Vacation Properties and Income – Part 2

September 14, 2009

Another way for retirees to generate income from a vacation home is to sell it. By using the federal capital gains exclusion in conjunction with the sale of your primary residence, you can potentially realize tax-free income. Here’s how it works. The basic capital gains exclusion rules state that you must have owned and used the home as your primary residence for at least two years out of the five-year period ending on the date of the sale. If you are married, the full $500,000 exclusion ($250,000 for single homeowners) is available as long as one or both of you satisfies the ownership test (two years) and you both satisfy the use test (primary residence).


Vacation Properties and Income – Part 1

September 10, 2009

If you have a vacation home, you’re already aware of the enjoyment it provides and the benefits it can offer at tax time. But you may not be aware of how vacation property can be used to generate income in retirement or how it can play into an estate plan. In fact, vacation properties offer retirees a number of different options in managing their finances and estate.
Vacation property may be used to generate income in several different ways. The first, and most obvious, is renting it. The IRS allows you to deduct mortgage interest on your primary residence and one additional property up to a limit of $1 million in combined mortgage debt for mortgages taken out after 1987. Current tax rules also allow you to rent out a second home for up to 14 days per year without having to report the rent as income. If you rent for more than 14 days, the home is considered investment property, and rent must be reported as income. Converting the property to an investment property, however, allows you to deduct rental expenses, such as insurance and utilities, if you have a net profit on the property (deductions are limited if you report a loss). You can still use an income-producing property for personal use while maintaining your tax advantages — but only for the greater of 14 days or 10 percent of the total days it is rented. Maintenance days do not count as personal-use days, but use by in-laws or other part-owners does, even if rent is charged.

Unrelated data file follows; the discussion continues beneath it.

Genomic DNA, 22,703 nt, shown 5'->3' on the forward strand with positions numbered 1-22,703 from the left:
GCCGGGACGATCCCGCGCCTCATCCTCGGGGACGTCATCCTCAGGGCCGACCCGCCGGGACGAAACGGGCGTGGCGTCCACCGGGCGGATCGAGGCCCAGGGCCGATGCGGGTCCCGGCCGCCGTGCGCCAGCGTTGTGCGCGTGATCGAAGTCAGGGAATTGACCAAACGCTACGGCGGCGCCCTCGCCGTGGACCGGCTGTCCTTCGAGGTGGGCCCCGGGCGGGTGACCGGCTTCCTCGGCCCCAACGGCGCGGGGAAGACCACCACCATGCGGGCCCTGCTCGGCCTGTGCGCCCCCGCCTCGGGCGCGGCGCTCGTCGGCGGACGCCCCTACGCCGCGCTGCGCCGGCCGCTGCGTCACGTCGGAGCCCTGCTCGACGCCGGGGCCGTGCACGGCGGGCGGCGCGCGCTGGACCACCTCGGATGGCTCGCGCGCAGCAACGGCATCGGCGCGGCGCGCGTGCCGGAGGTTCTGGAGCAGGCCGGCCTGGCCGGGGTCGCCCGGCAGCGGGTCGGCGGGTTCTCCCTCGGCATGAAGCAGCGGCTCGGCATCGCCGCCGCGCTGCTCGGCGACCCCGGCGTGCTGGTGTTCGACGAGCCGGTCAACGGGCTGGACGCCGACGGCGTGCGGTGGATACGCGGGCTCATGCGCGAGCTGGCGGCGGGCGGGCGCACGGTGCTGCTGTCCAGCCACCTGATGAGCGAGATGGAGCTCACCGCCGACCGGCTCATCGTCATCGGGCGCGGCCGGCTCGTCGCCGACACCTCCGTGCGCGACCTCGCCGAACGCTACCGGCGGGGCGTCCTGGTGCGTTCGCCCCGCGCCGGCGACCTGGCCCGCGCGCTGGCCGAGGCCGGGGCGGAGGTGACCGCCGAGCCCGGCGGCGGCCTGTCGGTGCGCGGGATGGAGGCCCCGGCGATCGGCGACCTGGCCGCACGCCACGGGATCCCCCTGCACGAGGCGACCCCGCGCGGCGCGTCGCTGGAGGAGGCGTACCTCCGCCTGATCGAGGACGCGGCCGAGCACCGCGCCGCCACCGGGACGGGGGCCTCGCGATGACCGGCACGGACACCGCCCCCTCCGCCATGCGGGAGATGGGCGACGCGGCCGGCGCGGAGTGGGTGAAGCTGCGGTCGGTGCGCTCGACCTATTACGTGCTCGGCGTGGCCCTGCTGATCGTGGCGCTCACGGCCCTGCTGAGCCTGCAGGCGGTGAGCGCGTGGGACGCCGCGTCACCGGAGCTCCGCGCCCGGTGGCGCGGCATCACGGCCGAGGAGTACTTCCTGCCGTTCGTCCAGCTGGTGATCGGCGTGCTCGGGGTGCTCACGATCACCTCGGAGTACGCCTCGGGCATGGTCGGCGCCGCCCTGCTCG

Simple Truths

September 8, 2009

As a financial advising firm, one of the simple truths we have learned is that relationships are the single greatest influence on how people use their money and plan for the future. When people talk about their hopes and dreams, they talk about the people they love. Their future, the life they wish to live, is always full of the people most important to them. They don’t talk first about dollars and cents, Dow averages, or bond yields. They talk about a spouse, a parent, a child. When imagining their financial futures, even those without family often focus on others, such as employees, friends, faith communities, and charities.


Keeping Your Emotions in Check…

September 3, 2009

In times like these, with the economy in a tailspin, and the stock market in the tank, investing requires an extra dose of patience, perseverance and perspective.